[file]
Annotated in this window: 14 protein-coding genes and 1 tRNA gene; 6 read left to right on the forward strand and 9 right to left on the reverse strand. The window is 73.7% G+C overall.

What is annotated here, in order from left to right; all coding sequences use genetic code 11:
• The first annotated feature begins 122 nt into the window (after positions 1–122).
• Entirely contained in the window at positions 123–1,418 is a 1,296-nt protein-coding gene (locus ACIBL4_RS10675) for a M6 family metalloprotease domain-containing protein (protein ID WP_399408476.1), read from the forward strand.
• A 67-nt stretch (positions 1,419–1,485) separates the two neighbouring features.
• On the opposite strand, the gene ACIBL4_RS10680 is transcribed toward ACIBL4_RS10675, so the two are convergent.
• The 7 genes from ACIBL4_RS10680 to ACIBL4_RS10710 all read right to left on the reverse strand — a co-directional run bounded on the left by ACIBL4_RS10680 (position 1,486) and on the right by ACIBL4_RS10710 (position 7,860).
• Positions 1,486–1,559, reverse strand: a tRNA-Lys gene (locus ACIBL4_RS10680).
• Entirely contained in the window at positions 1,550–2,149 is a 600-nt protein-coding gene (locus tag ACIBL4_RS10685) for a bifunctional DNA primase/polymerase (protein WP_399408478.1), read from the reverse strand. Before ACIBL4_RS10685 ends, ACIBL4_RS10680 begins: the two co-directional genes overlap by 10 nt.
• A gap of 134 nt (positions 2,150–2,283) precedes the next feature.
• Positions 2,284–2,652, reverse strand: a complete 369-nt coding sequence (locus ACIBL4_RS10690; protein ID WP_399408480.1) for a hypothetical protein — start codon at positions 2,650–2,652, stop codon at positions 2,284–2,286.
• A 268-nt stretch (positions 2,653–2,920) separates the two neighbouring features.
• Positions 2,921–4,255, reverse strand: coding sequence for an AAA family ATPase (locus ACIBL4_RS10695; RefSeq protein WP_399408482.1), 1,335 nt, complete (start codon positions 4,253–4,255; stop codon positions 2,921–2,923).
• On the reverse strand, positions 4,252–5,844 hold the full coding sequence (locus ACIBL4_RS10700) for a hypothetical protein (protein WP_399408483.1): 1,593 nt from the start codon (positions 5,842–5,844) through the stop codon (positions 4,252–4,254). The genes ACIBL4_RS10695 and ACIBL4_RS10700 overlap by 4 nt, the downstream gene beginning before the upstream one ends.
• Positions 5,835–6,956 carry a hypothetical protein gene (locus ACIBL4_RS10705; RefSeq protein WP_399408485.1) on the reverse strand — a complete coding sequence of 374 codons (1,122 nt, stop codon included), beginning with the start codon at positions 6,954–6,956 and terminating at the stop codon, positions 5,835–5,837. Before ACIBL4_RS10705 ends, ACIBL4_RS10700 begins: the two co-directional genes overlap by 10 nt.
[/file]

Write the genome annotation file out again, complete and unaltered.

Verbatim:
Annotated in this window: 14 protein-coding genes and 1 tRNA gene; 6 read left to right on the forward strand and 9 right to left on the reverse strand. The window is 73.7% G+C overall.

What is annotated here, in order from left to right; all coding sequences use genetic code 11:
• The first annotated feature begins 122 nt into the window (after positions 1–122).
• Entirely contained in the window at positions 123–1,418 is a 1,296-nt protein-coding gene (locus ACIBL4_RS10675) for a M6 family metalloprotease domain-containing protein (protein ID WP_399408476.1), read from the forward strand.
• A 67-nt stretch (positions 1,419–1,485) separates the two neighbouring features.
• On the opposite strand, the gene ACIBL4_RS10680 is transcribed toward ACIBL4_RS10675, so the two are convergent.
• The 7 genes from ACIBL4_RS10680 to ACIBL4_RS10710 all read right to left on the reverse strand — a co-directional run bounded on the left by ACIBL4_RS10680 (position 1,486) and on the right by ACIBL4_RS10710 (position 7,860).
• Positions 1,486–1,559, reverse strand: a tRNA-Lys gene (locus ACIBL4_RS10680).
• Entirely contained in the window at positions 1,550–2,149 is a 600-nt protein-coding gene (locus tag ACIBL4_RS10685) for a bifunctional DNA primase/polymerase (protein WP_399408478.1), read from the reverse strand. Before ACIBL4_RS10685 ends, ACIBL4_RS10680 begins: the two co-directional genes overlap by 10 nt.
• A gap of 134 nt (positions 2,150–2,283) precedes the next feature.
• Positions 2,284–2,652, reverse strand: a complete 369-nt coding sequence (locus ACIBL4_RS10690; protein ID WP_399408480.1) for a hypothetical protein — start codon at positions 2,650–2,652, stop codon at positions 2,284–2,286.
• A 268-nt stretch (positions 2,653–2,920) separates the two neighbouring features.
• Positions 2,921–4,255, reverse strand: coding sequence for an AAA family ATPase (locus ACIBL4_RS10695; RefSeq protein WP_399408482.1), 1,335 nt, complete (start codon positions 4,253–4,255; stop codon positions 2,921–2,923).
• On the reverse strand, positions 4,252–5,844 hold the full coding sequence (locus ACIBL4_RS10700) for a hypothetical protein (protein WP_399408483.1): 1,593 nt from the start codon (positions 5,842–5,844) through the stop codon (positions 4,252–4,254). The genes ACIBL4_RS10695 and ACIBL4_RS10700 overlap by 4 nt, the downstream gene beginning before the upstream one ends.
• Positions 5,835–6,956 carry a hypothetical protein gene (locus ACIBL4_RS10705; RefSeq protein WP_399408485.1) on the reverse strand — a complete coding sequence of 374 codons (1,122 nt, stop codon included), beginning with the start codon at positions 6,954–6,956 and terminating at the stop codon, positions 5,835–5,837. Before ACIBL4_RS10705 ends, ACIBL4_RS10700 begins: the two co-directional genes overlap by 10 nt.